The data revealed that under the first year of unified Republican control, Congress had budgeted nine percentage points more spending compared to a divided government year. In subsequent years, Congress had budgeted only two percentage points more spending compared to a divided government year. Democrats budgeted over 10 percentage points more spending in their first year of control, but actually might have spent a little less in subsequent years than under divided government. The figures were more moderate for actual compared to budgeted spending.
Did my prediction hold good for transitions to unified Republican control in 2017 and unified Democratic control in 2021?
Only in part. Figure 4 shows the annual, inflation-adjusted percentage change in federal spending from fiscal year 2015 to fiscal year 2022, according to U.S. budget documents. Republicans increased federal spending less under unified control in fiscal year 2017 than the divided government had in fiscal year 2016, but they increased it even less in their second year of control. Then federal spending grew faster under divided government during and after the 2018 midterm election season and exploded in 2020 because of COVID-19. This evidence certainly does not suggest that divided government restrains spending, but it does imply that unified government increases it more rapidly in their first year of control.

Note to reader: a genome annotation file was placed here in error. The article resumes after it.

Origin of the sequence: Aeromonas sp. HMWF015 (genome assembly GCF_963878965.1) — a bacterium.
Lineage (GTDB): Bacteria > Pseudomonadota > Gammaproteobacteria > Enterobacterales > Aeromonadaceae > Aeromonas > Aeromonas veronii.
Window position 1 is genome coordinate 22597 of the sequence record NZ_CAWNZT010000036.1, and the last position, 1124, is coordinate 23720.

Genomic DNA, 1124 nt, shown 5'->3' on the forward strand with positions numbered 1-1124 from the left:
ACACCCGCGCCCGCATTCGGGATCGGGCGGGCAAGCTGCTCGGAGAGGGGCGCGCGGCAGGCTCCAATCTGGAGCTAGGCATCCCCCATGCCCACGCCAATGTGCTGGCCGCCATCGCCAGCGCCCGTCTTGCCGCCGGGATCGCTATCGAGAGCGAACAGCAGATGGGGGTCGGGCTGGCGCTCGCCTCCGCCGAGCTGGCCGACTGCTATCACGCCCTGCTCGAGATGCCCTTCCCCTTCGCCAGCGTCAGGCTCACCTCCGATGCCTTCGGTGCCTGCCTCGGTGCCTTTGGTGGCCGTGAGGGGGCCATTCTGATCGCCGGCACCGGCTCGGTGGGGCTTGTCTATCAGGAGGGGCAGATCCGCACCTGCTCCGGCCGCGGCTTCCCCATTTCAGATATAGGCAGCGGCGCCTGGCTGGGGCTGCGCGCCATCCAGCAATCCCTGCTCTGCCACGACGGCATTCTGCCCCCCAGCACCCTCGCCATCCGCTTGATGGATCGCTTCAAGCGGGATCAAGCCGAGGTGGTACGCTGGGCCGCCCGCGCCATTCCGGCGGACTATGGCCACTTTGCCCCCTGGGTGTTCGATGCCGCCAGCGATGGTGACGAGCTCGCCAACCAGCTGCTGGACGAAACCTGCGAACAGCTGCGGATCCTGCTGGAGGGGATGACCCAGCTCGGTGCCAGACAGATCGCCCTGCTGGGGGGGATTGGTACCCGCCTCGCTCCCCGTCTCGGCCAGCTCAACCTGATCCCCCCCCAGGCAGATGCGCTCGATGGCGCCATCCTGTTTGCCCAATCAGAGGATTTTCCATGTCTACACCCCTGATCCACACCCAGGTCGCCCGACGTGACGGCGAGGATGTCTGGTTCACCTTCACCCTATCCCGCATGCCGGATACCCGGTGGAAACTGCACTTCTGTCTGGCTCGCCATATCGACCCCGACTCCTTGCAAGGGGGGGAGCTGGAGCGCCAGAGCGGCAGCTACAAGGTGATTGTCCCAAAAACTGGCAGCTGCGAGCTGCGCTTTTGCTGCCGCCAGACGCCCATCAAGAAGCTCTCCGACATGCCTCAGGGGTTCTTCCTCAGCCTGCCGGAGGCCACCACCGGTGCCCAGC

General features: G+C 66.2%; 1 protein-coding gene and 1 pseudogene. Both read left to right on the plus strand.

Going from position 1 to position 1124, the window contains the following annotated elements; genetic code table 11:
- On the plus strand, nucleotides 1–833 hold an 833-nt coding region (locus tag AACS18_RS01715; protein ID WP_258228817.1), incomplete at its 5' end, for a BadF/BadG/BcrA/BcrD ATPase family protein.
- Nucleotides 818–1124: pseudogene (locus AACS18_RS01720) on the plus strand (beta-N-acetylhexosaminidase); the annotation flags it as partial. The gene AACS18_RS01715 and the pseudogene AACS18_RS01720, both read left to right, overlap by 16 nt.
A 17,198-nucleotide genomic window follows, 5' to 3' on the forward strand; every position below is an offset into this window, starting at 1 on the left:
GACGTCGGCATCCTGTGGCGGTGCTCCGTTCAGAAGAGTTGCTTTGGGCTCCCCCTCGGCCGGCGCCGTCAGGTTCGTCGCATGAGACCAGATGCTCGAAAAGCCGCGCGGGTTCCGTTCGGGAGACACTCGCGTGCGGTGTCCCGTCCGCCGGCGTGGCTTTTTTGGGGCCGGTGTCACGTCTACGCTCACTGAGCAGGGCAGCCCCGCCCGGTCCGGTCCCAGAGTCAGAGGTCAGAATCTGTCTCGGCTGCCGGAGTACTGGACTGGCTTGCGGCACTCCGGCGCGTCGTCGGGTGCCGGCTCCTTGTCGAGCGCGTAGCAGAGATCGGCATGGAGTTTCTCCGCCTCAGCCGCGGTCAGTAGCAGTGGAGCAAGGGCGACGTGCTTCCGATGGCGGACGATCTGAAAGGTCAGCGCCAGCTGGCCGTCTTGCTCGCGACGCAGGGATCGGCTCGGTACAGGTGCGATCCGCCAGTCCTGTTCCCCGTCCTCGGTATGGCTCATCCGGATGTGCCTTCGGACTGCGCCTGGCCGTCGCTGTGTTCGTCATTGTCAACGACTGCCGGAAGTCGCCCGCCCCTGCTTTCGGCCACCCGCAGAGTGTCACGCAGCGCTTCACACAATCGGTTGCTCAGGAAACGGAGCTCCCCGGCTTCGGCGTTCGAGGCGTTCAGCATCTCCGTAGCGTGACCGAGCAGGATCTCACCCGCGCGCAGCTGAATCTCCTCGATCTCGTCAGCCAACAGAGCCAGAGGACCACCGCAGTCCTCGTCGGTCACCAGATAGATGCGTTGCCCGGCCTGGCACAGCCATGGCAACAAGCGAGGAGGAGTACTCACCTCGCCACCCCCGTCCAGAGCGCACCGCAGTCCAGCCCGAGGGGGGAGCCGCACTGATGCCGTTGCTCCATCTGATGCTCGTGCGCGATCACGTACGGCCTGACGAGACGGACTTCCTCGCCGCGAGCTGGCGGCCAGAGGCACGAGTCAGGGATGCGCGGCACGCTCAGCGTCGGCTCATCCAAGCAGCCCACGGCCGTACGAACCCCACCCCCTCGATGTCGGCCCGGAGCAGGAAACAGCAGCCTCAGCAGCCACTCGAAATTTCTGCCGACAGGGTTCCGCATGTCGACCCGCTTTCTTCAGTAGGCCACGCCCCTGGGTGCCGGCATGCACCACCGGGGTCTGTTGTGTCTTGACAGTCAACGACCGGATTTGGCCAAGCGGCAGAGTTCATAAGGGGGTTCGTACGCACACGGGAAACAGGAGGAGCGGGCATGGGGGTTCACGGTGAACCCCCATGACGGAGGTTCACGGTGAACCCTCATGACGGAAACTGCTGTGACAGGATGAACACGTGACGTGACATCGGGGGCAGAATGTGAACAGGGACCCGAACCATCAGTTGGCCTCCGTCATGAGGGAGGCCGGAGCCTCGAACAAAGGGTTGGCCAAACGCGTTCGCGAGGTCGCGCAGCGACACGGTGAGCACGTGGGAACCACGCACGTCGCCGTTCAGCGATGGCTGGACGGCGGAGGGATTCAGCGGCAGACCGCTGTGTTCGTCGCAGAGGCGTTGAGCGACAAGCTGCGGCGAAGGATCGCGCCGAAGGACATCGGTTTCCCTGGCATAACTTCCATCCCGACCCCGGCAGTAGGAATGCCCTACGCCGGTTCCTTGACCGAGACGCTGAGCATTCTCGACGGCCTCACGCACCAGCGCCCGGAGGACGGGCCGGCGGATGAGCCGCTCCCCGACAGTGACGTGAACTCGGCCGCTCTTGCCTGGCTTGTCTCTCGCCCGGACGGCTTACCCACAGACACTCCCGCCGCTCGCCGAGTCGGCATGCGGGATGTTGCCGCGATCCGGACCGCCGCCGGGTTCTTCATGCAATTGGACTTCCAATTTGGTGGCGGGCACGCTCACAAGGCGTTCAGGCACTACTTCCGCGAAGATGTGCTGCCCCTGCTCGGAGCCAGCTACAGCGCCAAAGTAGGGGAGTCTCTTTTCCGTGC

Finally, under unified Democratic control federal spending was steady in FY 2021, and then declined rapidly in FY 2022 as the COVID-19 stimulus subsided. The decline in federal spending in FY 2022, however, was not nearly enough to make up for the explosion in FY 2020, and the fact that federal spending got locked in at an apparently permanently much-higher level is, itself, a sort of evidence for the unified-government-transition hypothesis.
Figure 4: Annual Rate of Growth in Federal Spending, FY 2015 to 2022
To sum up, we shouldn’t expect a transition from unified Democratic control to divided government to reduce the rate of growth in federal spending. The evidence from before 2016 suggests that divided government restrained spending only compared to years in which there was a transition to unified government. The evidence since 2016 is even less positive about divided government, because divided government increased spending abnormally rapidly in 2015 and 2016 and then again in 2019 and 2020.
The Republican House will probably shift spending somewhat from Democratic to Republican priorities, but if Democrats or Republicans take full control of DC after the 2024 election, they will, more likely than not, increase spending on their priorities without cutting what’s already been “baked in” to the federal budget. The ratchet effect lives on, and divided government can only delay growth in government, not reverse it.
Jason Sorens, Ph.D., is Senior Research Faculty at AIER. He was formerly the director of the Center for Ethics in Business and Governance at Saint Anselm College. He has researched and written more than 20 peer‐reviewed journal articles, a book for McGill‐Queens University Press titled Secessionism, and a biennially revised book for the Cato Institute, Freedom in the 50 States (with William Ruger).
His research has focused on fiscal federalism, U.S. state politics, and movements for regional autonomy and independence around the world. He has taught at Yale, Dartmouth, and the University at Buffalo and twice won awards for best teaching in his department. He lives in Manchester, New Hampshire.